c) SOC via coulomb counting will be included for sure. We’ve currently got a student writing his master thesis on more sophisticated SOC + SOH estimation based on Kalman filters. These results will also go into the firmware, but we don’t have enough data yet to estimate how accurate the indication will be. In addition to that, multiple error and status flags will be continuously reported (including overvoltage, overcurrent, short circuit, over/under-temperatures etc.).
d) CAN, UART, I2C and SPI will be on-board. BLE, WiFi, GSM, LoRa, RS-485 (and others) will be possible via extension modules for the UEXT connector.
e) Yes.
f) Yes. Only the wiring harness will have to be adapted.
g) Main idea is to send out the data continuously to the cloud. There is currently no large data storage planned on the device itself, it is possible to connect an SD-card to the UEXT connector, though. If there is high demand for a larger on-board flash memory, we can include this to the requirements. We are planning to have a community-based requirements definition phase at the start of the project.
h) Developing a fully certified BMS for automotive applications requires a budget in the millions of dollars range, which is out of scope for this project. Also a certification would have to be done on system level and and include more parts than the BMS. However, we will follow best practices to provide a good basis for a safe system and a potential future certification: The most safety-relevant protection mechanisms like over-voltage and short circuit will be implemented in hardware on a dedicated IC, so that they are fast and not directly affected by software bugs. In addition to that, the firmware is running on Zephyr, which will soon become certified according to ISO 61508 (similar to ISO 26262 automotive functional safety). This is quite unique, Zephyr will be the world’s first open source RTOS with functional safety certification.

The IoT backend is out of scope of the project, as most companies will already have their own solutions. The approach is to make it easy to integrate with existing backends by using Zephyr, which provides APIs for relevant communication protocols already.
Regarding Android app: For other Libre Solar projects we are currently taking a web-based approach, where the ESP32 provides a web interface that can be accessed directly with any browser. For the Bluetooth interface to the BMS we will integrate the same frontend into a mobile phone app using Apache Cordova or Capacitor, which allows to deploy the app even for iOS and not only Android.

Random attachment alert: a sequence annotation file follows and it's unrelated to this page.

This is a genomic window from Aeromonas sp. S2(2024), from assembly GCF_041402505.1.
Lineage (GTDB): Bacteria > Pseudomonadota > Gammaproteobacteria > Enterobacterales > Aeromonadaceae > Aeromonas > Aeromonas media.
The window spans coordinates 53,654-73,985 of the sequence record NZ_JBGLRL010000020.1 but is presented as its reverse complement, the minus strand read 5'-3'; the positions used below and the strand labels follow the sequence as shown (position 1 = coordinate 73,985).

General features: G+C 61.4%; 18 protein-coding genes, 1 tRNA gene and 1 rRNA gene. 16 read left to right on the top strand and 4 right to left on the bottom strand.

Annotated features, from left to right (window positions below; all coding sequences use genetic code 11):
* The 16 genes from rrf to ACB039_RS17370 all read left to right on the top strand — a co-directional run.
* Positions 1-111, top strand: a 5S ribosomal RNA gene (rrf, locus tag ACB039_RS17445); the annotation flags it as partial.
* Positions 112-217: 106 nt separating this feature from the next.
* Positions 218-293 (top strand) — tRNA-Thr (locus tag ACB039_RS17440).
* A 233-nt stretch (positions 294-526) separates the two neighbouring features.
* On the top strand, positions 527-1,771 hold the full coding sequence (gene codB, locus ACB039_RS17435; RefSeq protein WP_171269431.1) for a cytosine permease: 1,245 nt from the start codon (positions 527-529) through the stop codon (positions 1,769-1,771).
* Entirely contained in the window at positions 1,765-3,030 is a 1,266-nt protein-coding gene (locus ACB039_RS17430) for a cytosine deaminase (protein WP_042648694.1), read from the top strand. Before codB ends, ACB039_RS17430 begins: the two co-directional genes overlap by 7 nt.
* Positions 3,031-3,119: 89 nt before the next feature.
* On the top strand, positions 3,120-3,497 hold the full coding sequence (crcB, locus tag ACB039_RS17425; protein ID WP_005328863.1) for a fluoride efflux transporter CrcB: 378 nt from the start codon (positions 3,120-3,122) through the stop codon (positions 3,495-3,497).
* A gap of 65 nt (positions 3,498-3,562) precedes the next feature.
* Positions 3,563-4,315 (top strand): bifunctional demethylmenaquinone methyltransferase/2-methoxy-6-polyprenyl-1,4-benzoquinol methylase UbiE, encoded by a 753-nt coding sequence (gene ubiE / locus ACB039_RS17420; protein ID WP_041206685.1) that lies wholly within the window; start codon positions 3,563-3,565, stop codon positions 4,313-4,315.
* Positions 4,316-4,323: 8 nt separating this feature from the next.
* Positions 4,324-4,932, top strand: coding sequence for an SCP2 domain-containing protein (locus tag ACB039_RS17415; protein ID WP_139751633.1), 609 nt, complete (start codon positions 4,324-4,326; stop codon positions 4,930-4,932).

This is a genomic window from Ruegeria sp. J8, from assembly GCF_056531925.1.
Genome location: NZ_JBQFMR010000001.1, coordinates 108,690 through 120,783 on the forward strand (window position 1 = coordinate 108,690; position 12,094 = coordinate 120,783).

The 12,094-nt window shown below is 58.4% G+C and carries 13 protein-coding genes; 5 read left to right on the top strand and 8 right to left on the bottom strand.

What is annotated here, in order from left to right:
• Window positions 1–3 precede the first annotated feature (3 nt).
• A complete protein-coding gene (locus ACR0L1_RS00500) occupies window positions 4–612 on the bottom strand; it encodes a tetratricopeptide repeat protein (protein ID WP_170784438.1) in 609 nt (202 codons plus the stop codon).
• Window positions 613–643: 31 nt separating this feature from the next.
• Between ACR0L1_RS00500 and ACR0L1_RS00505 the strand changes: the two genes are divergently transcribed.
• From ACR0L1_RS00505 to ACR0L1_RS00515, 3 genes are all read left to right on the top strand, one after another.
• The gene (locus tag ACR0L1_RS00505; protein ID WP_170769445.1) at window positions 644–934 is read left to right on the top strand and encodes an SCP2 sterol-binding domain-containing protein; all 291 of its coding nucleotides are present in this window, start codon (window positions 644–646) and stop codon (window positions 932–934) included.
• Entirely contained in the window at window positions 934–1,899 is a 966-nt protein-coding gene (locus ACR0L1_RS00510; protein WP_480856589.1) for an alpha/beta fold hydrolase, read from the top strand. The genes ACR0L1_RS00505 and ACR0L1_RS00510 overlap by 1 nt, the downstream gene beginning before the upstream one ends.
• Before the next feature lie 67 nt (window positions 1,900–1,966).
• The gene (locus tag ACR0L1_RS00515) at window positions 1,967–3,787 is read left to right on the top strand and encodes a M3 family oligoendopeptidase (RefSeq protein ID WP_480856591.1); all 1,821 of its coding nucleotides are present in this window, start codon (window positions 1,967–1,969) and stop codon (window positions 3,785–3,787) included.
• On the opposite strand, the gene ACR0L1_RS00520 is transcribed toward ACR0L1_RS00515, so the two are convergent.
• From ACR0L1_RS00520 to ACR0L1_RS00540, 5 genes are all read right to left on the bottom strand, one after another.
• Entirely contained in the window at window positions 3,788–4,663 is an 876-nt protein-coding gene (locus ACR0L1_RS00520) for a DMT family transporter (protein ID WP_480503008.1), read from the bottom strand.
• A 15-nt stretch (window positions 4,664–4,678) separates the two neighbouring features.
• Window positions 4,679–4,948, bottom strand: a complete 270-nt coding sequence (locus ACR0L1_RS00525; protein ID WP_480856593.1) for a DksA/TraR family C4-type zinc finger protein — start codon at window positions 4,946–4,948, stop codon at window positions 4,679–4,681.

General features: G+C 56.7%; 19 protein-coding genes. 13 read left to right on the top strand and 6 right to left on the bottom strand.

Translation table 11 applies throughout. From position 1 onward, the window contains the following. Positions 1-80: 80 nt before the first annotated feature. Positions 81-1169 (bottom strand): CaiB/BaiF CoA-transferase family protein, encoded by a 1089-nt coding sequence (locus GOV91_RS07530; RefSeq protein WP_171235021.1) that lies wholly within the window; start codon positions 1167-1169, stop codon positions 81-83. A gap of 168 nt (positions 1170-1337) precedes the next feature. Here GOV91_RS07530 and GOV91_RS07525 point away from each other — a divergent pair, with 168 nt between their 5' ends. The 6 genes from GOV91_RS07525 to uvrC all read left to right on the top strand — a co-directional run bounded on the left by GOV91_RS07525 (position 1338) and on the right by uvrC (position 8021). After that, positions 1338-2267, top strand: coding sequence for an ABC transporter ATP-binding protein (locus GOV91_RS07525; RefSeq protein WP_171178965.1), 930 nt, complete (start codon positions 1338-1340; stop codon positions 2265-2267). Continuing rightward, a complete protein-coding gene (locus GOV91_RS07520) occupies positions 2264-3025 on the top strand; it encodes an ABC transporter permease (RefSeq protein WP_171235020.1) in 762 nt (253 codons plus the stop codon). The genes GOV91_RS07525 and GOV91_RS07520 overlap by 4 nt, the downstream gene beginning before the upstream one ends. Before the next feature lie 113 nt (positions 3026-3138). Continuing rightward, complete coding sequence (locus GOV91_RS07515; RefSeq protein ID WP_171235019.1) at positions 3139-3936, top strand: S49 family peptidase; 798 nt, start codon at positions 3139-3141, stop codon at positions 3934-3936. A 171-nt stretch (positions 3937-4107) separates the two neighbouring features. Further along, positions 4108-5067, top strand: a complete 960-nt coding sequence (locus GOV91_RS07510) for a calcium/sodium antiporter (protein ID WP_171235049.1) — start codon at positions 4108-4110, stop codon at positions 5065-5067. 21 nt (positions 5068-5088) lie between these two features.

I hope this answers your questions. If there are some more open points, just let me know!


Great, thanks a lot for your detailed clarifications!

Yes, please! We at Agsol would be very much interested, this would be a perfect fit for our product development roadmap!
We do need a BMS that can handle LFP, can handle 48V, and is flexible to fit to our application, so all the specs are spot on! We don’t need a 100A rating, only a fraction of that, but it’s always much easier to downgrade specs, than to upgrade them. One question: would this solution has some basic serial communication capability? To query basic measurements, like voltage, SOC, (or maybe even current)?

Answering the posed questions:

  • Would the list of deliverables be sufficient for you to adopt this innovation? - Yes, more than sufficient!
  • How disappointed would you be if we did NOT go ahead in developing and open sourcing this innovation? - Very disappointed; we would have to invest significant internal resources to do basically the same.
  • Can you share potential scenarios when this innovation would NOT work for you? - Nope.

Hi there, i am from OpenSourceEcology Germany and a strong OpenHardware-enthusiast. As far as i know there are already a few nice BMS-developments in this field, that are based on the ISL94202, even one from the LibreSolar project (the BMS 8S50-IC) which are quite nice but restricted to 12V or 24V.

We have a need for a 48V BMS in the field of rural micro- or nano-grid storage applications and would quite appreciate to see this voltage range covered too. The advantages of an OpenHardware-approach (like flexibility and extensibility) in combination with sophisticated communication protocols as essential prerequisite for an intelligent load-management would perfectly fit to our needs, so we would love to see this project coming into life.

Furthermore we know the good work of LibreSolar from other related OSHW-projects like the MPPT-chargers and therefore we are convinced on their expertise.


@oliver_s for your feedback. Much appreciated.

Hello OSEA team,

We have been introduced to this community by @vsbhopal1 a partner providing us with remote monitoring charge controllers for our standalone solar installations in West Africa. Since March we have been converting ICE motorcycles into Electric motorcycles and running into a major challenge. It is expensive for us to ship in assembled Li-Ion batteries compared to us assembling locally. To do so, we will need a flexible BMS.
We would like to thank OSEA for the hard work on developing an OS Flexible BMS and we are eager to be one of the first to test them out in our various solar applications.
Please let us know how we can help accelerate the process.

Keep up!

Olou JP Koucoi

1 Like

thanks Olou for your feedback. Much Appreciated.

Hi @martinj we have a parallel Bluetooth/GSM open protocol development effort here that would make the IoT chain interoperable and standard: Bluetooth Application Layer development on Nexus Channel - #25 by Vaibhav

The protocol is in definition and the project should conclude in Q4. Do you think this is interesting for you to leverage?